Last week, wheat ended strongly higher following the announcement from Russia of a $30/MT export tax set to start in mid-February.
This week, there wasn’t any upside follow-through as Monday’s prices gave back much of the previous Friday’s gains; prices then traded in a quiet, sideways pattern.
Corn and soybeans are getting some strong price action, but wheat appears to be the short leg of spread action by large traders. For the week, Kansas City wheat was down 12¢, Minneapolis down 2¢ and Chicago down 6. Corn was up 14 while soybeans were up 60¢ to a 6-year high.
Wheat struggled to hold the remaining rally together as world prices were largely unchanged on the week. Russian FOB offers have disappeared, but Australian supply is keeping prices in check. Most other major exporters have tighter supplies than Australia, and their domestic prices are increasing.
We saw the higher prices materialize with Egypt’s purchase this week of 235,000 metric tons (mt.)- 120,000 mt. from Romania and 115,000 mt. from Ukraine. The average price paid was $283 delivered, up almost $8.00 prer metric ton from their last purchase on Dec 1 (all Russian). Even though this latest purchase was for early Feb delivery, before the Russian export tax would take hold, we still saw no competitive Russian offers.
There were rumors this week that the Russian government was slow walking export certifications for current shipments, creating delays at the ports. Exporters aren’t willing to risk further delays in February that would push them into the tax time window. In effect, the action accomplishes what Russian domestic end users wanted in the first place – to shut off exports now, keeping domestic supplies safe and prices from rising yet higher.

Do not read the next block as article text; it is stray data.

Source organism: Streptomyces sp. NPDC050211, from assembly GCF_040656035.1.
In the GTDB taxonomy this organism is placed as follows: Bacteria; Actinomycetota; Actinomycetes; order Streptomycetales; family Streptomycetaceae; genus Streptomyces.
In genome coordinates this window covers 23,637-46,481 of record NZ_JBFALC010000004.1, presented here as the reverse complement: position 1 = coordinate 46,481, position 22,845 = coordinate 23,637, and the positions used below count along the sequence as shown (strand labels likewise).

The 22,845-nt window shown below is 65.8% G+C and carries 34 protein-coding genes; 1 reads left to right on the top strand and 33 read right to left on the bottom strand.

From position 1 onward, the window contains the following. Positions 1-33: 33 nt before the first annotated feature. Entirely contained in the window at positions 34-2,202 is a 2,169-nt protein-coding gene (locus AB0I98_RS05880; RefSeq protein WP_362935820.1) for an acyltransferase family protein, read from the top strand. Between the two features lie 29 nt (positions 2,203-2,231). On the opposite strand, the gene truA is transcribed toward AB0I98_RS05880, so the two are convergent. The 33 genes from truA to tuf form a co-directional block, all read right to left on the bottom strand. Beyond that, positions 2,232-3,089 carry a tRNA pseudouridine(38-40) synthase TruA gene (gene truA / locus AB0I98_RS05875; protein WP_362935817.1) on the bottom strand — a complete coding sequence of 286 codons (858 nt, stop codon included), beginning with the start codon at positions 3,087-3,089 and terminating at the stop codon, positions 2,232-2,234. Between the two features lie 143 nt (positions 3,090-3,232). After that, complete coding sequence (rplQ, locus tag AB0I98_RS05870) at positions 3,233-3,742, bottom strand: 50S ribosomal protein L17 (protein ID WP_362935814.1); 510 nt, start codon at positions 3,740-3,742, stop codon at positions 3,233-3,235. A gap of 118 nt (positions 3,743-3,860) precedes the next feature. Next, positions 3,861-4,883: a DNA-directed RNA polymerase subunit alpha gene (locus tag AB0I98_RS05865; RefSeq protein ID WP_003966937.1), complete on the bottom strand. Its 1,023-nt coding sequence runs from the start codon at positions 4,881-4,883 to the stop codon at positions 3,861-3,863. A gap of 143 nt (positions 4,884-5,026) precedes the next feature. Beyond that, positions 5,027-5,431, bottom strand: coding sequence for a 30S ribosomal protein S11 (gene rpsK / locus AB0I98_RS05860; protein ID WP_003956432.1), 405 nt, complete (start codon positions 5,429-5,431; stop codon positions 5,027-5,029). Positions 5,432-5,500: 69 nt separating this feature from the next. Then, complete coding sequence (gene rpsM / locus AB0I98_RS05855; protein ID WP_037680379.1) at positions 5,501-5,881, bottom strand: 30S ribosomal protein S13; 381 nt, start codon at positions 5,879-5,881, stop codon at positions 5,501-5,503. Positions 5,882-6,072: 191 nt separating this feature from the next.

U.S. exports last week were a solid 561,000 mt. Hard red winter, spring and white wheat made up the bulk of the sales with China taking 65,000 mt. of the springs. Market year-to-date all wheat sales at 19.8 mmt are up 10% over last year and are on right on pace to meet USDA projections.
The steadily declining U.S. dollar is obviously helping in that department, reaching a fresh 2 1/2-year low this week.
While wheat didn’t participate in this week’s rally of corn and soybeans, it is still supported by those two markets. As a substitute for corn in the feed grain market, rapidly rising world feed grain prices and massive demand from China are underpinning wheat values. The drought conditions in Argentina and Brazil that have been present for weeks, and lately a strike by the port workers in Argentina has shut off corn and soy meal exports from that country.
As a result, we’re seeing world demand shift back to the U.S. for corn and soy/oilseed products as a replacement for lost South American supplies. However, with lower production here for both corn and soybeans along with huge early demand, our stocks are quickly getting very tight. It appears we are seeing the beginning of demand rationing this week.
Demand rationing alone could drive both corn and soybean prices higher still, but throw in continued weather problems in Argentina and Brazil from the strong La Nina and the world could quickly become tight in those supplies as well. It would seem that there is still room for more upside price action across the grain/oilseed space.